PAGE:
Now the dust has settled from Mobile World Congress (MWC) 2016 and everyone has hopefully recovered, it’s a good time to look back on the big stories from the show this year. It’s easy to get caught up in the buzz of the show, but the big stories at MWC are a great indicator for where the wireless industry is focusing its attention.
So what caught the eye of Real Wireless’s experts this year?
As expected, 5G grabbed most of the headlines at the show, with Real Wireless CTO Simon Fletcher giving a number of presentations on the topic — including one that drew together our work on the EC’s 5G socioeconomic report, with the outcomes of last summer’s FWIC conference.
We found many vendors claiming to be 5G ready or compliant, essentially a marketing trick but an important one for those keen to demonstrate they are completely up to date with developments in 5G (or what they believe 5G is) in this fast-paced market.
Some particularly interesting demos included those that highlighted current developments in 5G, for example the 5GIC/University of Surrey 5G demo on the Cobham stand, demonstrating how a massive multi-antenna array can serve many connected IoT users within a cell. The demo could scale to show the impact of more simultaneous IoT users in a cell and what the required throughput would be to serve them. Another demo saw 1 Gbps LTE throughput based on the aggregation of five channels of 20 MHz, each supporting 2 x 2 MIMO streams and 256 QAM based on LTE Advanced.
These demonstrations are still examining the technology capabilities and more in-depth analysis would be required in future to determine the more practical impacts in these environments such as analysing the most appropriate propagation models and impact of clutter and terrain at frequencies above 24 GHz.
There are encouraging signs of nascent engagements with verticals, though not fully linked to 5G, with efforts being directed towards establishing common technology platforms. We highlighted before the show that the industry needs to play its part in liaising more closely with vertical industries to ensure 5G reaches its full potential. Regional administrations such as the European Commission were vocal on needing to see meaningful evidence of progress on this if they are to justify their level of investment to their citizens.
Has the industry demonstrated enough progress?
Our thoughts are that verticals have made a good start, but must do more to define what 5G will mean for them. After all, it’s the verticals themselves who are going to benefit most from 5G, so it makes senses for them to be involved as much as possible. Our job at Real Wireless is to bridge the gap between the technical and the business aspects, which is what we’ve been doing through numerous workshops with the European Commission.
LAA, LTE-U and MulteFire
LAA LTE, MulteFire and LTE-U featured prominently from a number of vendors — LTE in licence-exempt spectrum and LTE — Wi-Fi co-existence was the topic of much discussion throughout the week.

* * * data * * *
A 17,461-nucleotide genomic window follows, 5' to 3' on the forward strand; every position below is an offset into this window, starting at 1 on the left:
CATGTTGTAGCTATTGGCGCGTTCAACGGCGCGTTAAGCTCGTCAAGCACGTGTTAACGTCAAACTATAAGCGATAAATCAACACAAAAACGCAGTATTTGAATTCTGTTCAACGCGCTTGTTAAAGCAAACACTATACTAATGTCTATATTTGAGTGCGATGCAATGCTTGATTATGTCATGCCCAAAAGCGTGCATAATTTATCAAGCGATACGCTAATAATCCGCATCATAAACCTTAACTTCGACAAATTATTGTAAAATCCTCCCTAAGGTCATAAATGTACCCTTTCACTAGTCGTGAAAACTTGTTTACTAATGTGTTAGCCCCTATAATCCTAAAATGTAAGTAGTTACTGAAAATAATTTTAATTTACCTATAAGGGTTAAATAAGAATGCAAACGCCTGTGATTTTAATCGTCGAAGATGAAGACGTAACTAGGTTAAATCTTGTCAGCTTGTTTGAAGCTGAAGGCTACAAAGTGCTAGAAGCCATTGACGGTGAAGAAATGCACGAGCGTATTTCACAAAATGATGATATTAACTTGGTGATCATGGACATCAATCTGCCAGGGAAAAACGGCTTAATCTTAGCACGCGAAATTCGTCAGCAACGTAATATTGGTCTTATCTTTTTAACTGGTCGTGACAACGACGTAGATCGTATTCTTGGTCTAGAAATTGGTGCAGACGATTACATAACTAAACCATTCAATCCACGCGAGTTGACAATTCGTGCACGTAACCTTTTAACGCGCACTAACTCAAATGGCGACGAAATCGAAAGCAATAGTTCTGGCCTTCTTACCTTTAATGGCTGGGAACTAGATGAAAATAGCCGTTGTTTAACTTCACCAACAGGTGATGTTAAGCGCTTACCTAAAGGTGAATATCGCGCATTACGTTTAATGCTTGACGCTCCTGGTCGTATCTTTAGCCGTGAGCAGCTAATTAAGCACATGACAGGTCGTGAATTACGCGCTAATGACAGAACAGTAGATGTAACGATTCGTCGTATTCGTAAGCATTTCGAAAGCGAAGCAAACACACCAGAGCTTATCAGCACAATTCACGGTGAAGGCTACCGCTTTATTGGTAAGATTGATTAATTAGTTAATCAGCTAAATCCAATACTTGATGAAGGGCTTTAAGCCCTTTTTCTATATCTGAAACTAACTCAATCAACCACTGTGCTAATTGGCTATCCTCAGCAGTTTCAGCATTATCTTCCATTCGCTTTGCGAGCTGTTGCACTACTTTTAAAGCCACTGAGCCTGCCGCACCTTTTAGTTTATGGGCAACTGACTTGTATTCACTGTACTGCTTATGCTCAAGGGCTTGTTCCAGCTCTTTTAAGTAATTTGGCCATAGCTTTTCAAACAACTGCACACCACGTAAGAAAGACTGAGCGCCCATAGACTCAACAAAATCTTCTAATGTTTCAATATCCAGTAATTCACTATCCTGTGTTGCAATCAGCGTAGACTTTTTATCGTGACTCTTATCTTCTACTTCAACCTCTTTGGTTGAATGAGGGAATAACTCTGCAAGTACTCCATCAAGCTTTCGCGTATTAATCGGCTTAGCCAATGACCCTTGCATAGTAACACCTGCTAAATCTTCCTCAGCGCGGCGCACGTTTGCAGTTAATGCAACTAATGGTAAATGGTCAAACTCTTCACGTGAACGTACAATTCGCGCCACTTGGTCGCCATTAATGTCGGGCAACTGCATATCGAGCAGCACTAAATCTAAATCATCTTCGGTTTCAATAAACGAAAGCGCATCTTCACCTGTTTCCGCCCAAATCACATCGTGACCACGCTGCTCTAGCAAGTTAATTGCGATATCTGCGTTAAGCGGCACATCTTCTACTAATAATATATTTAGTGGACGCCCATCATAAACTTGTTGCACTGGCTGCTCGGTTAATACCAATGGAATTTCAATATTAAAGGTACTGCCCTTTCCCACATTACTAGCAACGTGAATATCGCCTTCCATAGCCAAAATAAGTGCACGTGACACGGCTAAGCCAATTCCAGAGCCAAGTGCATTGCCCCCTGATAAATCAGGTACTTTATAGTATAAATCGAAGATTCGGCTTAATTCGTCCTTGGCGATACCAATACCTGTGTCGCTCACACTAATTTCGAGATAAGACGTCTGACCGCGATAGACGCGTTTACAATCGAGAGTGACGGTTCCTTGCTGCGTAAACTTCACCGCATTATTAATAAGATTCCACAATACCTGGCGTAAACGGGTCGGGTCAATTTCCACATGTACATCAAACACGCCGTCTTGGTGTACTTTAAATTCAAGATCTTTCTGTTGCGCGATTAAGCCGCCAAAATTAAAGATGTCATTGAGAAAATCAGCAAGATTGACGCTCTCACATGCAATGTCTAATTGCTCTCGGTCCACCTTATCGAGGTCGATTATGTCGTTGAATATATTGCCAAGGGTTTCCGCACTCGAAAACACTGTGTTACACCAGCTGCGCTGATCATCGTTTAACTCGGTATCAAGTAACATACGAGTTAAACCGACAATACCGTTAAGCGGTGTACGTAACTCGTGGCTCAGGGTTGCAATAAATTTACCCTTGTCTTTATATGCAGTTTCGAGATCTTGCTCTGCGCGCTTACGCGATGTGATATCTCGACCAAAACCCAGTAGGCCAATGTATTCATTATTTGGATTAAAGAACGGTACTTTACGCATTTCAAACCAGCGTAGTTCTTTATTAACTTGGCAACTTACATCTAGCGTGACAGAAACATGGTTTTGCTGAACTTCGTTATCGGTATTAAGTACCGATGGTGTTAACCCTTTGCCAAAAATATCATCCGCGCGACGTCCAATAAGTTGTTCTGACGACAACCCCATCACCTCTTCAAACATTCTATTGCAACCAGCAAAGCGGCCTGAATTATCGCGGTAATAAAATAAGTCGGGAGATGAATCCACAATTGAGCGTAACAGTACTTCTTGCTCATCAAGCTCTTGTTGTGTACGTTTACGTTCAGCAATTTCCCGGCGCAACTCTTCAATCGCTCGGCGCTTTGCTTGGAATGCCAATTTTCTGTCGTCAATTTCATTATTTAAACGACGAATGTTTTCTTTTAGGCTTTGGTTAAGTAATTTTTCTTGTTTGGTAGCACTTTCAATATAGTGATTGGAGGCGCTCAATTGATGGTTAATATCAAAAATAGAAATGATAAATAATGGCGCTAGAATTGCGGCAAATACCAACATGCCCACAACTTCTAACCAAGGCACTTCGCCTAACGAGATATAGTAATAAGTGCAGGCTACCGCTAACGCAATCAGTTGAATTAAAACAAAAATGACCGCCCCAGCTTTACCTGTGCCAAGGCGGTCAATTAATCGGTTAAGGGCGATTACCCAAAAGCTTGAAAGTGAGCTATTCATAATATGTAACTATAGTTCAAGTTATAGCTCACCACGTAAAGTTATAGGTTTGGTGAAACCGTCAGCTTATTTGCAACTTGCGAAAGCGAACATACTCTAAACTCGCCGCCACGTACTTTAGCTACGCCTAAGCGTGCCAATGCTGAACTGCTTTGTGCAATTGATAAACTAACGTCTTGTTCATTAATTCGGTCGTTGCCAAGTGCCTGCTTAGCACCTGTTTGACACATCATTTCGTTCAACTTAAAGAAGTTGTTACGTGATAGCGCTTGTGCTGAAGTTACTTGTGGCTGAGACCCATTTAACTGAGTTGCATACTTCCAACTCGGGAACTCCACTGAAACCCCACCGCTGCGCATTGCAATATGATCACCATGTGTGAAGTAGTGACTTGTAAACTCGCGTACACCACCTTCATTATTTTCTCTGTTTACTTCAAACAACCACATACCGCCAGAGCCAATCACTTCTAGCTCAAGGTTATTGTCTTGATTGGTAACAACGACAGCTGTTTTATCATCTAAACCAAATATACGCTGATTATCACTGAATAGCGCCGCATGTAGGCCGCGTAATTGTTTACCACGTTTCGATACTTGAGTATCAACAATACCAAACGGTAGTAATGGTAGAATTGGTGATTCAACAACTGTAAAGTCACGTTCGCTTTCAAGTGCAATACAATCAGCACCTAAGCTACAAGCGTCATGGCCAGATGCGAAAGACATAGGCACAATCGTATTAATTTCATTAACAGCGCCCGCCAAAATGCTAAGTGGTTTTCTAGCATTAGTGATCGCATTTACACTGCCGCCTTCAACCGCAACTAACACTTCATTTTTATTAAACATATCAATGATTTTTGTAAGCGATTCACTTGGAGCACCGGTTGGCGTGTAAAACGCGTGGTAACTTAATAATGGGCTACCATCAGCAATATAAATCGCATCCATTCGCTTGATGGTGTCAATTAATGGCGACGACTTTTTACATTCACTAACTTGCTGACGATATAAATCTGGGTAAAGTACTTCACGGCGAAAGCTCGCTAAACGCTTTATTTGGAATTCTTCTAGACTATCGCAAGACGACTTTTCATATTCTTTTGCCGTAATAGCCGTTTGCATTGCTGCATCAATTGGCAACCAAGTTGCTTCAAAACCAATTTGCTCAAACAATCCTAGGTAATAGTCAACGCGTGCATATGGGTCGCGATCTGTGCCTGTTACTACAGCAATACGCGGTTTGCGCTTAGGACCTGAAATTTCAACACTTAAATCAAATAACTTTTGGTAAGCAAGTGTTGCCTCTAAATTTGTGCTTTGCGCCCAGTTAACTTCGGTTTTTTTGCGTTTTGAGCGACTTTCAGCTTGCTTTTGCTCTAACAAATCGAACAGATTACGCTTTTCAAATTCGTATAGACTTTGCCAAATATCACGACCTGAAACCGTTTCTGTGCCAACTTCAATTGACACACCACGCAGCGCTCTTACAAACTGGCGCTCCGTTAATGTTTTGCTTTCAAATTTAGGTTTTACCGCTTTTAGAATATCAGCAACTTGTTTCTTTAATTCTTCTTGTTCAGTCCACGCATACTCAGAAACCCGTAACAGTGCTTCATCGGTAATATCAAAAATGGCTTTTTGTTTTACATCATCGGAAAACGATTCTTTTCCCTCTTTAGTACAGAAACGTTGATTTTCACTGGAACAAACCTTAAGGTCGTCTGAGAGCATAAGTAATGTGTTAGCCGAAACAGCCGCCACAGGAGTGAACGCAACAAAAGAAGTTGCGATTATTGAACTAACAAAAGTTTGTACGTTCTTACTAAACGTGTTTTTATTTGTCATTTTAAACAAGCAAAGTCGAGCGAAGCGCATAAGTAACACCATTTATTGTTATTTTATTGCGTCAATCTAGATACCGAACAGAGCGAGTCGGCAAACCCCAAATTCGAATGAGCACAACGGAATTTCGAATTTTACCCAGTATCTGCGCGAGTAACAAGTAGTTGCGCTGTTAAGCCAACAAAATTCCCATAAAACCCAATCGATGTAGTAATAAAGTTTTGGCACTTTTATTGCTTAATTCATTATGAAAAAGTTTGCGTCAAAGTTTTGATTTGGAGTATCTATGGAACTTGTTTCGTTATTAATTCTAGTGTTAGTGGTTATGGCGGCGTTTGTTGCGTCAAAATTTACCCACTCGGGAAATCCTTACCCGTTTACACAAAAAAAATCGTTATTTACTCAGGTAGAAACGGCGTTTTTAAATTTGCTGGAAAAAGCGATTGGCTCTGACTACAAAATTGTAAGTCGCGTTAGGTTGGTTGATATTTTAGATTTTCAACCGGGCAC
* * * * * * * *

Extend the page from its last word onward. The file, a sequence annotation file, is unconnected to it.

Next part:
We were made aware of a trial in Nuremberg, Germany, which apparently attracted visits from many MNOs who are keen to see LAA LTE in action. We also saw some manufacturers starting to offer 3.5 — 3.7 GHz TDD Wi-Fi or LTE solutions, driven mainly by the 3.5 GHz band / Citizens Broadband Radio Service rules that the FCC adopted in April 2015.
The demonstrations we saw were mainly concerned with obtaining the best possible performance from these technologies, but this leaves many questions unanswered regarding how to ensure “fairness” when Wi-Fi remains the most densely deployed technology in the unlicensed bands.
For yet another year, small cells have still not seen the levels of takeup analysts predicted, which could be a risk to vendors that are increasingly being pressured to demonstrate a return on investment.
That said we continue to see some genuinely interesting innovations in the sector, including CommScope (who acquired Airvana in 2015) re-using spectrum over multiple radios within the same cell, cells that offer four times more capacity than before, and IP Access’s innovative small cell infrastructure sharing approach. The Small Cell Forum also presented its annual update including a focus on the enterprise market, reflecting the trends we’ve seen over the last 6 months.
The missing trend
Ahead of the show we released a report on two of the biggest issues facing the industry this year; 5G and the IoT. Both are at very different stages of development but, as we explained, 2016 will be a pivotal year if either is to be a success — and the industry needs to make some big decisions if they are to reach their potential.
While 5G was clearly one of the strongest trends, the noise around IoT was not on a similar level. As we’ve seen with small cells, lots of noise around a topic at MWC does not necessarily translate in to real world development and maturity, so this is not necessarily a sign that the trend is in danger. However, it does raise questions over whether it has lost some of its steam in recent months. In the light of various proprietary and non-cellular approaches continuing to grow their deployment footprints; is the operator community really confident the NB-IoT solutions will come to market quickly enough, within the right regulatory environment, to create a competitive advantage?
Real Wireless managing consultant Oli Bosshard (left) and principal consultant Saul Friedner (right) at MWC 2016